Julie Howell: I got an email from a resident today saying that they hope the council will do something useful with the wood because this is a lot of wood that’s coming down. Maybe build something here that’s of use to local people here and also that they’ll plant something appropriate and not saplings.

Roger Proudfoot: There isn’t a plan at the moment so it’s something for discussion and if anybody’s got any views about that they should let the parish council and the city council know. There are contact details on the tree removal sign. Perhaps a more mature oak or another ash tree. I know that ash trees can be affected by ‘die back’ and young ash trees are particularly vulnerable so with this fungus thing here it may not be appropriate to plant another ash here. An older oak tree rather than a sapling might be something more appropriate. But let’s hear what the people would like to see.

Fiona Radic: If you wanted to you could cut straight across that tree and get a table top or twenty out of it. Also, with some timbers if you’ve got an infection it actually adds to the appeal of the wood for people who make ornamental things out of wood. It’s a great pity it’s an ash because ashes are getting ash die back so ashes are really important. If you can keep an ash alive that’s a good thing.

Julie Howell: What’s the measurement? 5.2 metres in girth! So how old is that, Roger? Can we do a calculation from that?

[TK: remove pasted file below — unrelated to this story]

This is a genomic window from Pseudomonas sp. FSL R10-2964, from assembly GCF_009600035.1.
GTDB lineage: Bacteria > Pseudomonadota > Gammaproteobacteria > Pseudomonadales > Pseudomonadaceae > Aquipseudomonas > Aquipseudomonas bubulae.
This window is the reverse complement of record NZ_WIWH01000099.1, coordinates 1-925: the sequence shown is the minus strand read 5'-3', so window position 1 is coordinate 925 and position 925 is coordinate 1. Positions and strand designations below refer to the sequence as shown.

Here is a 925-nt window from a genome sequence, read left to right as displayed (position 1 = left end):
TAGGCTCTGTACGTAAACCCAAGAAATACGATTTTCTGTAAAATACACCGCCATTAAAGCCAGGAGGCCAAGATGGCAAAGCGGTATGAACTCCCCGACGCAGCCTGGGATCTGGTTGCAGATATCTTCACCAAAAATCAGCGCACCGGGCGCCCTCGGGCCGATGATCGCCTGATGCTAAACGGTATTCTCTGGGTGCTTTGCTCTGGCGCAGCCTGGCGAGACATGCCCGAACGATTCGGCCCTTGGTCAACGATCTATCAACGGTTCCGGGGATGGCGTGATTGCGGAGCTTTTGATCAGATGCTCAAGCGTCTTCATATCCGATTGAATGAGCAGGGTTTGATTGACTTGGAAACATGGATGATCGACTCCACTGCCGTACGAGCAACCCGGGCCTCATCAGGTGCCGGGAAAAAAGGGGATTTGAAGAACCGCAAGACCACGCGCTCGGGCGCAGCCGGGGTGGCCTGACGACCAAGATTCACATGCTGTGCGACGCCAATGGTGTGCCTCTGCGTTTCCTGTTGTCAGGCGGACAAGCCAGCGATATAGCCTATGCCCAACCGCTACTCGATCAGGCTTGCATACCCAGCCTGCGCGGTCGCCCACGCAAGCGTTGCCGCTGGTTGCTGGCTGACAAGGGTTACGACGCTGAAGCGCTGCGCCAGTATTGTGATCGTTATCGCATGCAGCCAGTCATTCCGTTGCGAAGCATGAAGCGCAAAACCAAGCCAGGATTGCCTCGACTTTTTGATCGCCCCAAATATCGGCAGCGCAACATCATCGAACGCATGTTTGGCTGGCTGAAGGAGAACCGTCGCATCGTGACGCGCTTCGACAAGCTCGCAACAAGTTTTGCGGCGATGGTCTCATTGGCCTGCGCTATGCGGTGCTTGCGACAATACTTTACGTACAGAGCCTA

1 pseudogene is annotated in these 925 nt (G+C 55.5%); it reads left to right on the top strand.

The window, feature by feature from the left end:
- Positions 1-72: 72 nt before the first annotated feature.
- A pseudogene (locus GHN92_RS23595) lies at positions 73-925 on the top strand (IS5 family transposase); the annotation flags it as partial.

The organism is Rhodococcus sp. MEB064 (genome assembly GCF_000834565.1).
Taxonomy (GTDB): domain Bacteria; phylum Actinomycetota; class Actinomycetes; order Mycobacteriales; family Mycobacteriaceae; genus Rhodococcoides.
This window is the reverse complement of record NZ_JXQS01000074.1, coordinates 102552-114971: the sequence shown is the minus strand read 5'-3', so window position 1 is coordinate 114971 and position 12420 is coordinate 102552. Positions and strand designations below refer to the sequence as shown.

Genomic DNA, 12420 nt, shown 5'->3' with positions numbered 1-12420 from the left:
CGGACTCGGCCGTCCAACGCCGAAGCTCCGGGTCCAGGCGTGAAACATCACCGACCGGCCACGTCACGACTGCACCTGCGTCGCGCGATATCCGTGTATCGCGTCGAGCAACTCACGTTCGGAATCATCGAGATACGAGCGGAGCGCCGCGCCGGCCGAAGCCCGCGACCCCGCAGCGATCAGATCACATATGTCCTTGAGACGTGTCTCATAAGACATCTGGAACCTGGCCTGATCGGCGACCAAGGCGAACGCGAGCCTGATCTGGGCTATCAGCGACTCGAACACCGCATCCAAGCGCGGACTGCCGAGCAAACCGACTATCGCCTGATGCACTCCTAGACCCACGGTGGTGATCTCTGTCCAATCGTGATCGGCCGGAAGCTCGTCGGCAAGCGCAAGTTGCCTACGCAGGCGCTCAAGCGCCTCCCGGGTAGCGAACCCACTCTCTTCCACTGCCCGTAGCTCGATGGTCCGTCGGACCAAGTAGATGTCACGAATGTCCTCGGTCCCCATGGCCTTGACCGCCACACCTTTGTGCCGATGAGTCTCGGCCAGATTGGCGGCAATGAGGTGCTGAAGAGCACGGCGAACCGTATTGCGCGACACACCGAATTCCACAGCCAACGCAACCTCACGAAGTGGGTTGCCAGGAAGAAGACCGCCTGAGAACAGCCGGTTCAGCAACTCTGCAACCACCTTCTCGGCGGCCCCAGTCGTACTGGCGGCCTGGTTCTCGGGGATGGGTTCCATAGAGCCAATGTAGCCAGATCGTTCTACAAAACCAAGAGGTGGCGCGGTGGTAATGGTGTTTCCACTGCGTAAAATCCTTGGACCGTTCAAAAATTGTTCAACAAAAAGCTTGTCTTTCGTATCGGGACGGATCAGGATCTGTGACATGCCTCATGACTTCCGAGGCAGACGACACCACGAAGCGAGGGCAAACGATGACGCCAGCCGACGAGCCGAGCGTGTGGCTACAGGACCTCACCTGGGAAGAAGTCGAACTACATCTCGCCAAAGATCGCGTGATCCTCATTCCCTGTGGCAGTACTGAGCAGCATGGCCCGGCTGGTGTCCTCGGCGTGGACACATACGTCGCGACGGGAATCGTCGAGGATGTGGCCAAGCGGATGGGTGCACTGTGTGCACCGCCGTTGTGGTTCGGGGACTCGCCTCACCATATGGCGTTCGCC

Roger Proudfoot: The average for a tree apparently, the growth rate throughout its life, bearing in mind a tree grows fairly fast when it’s young and then slows down when it’s older, is about 2.5cms per year so this tree is at least 208 years old (depending on the growing conditions). There has been some work done to try and estimate the age of trees and for an ash, if it’s a good site with shelter, which this is, a five metre tree would be up to about 300 years old. If we could class this as a woodland boundary it could be as much as 650 years old. Certainly over 300 years and possibly more. There’s obviously a lot of value in the wood. It’s obviously very expensive to take down. And it is going to be very hard to cut. It’s going to have to be cut in chunks, particularly when you get down to the main trunk. What we’re hoping is that some of the wood can be used to put to good purpose. Ash isn’t a very good outdoor wood but it’s one of the best woods for crafting and maybe some of the local crafters may be able to make something with the wood. That’s something we’re currently discussing with the city council as to whether or not some of the wood can be put to good use to pay tribute to the tree.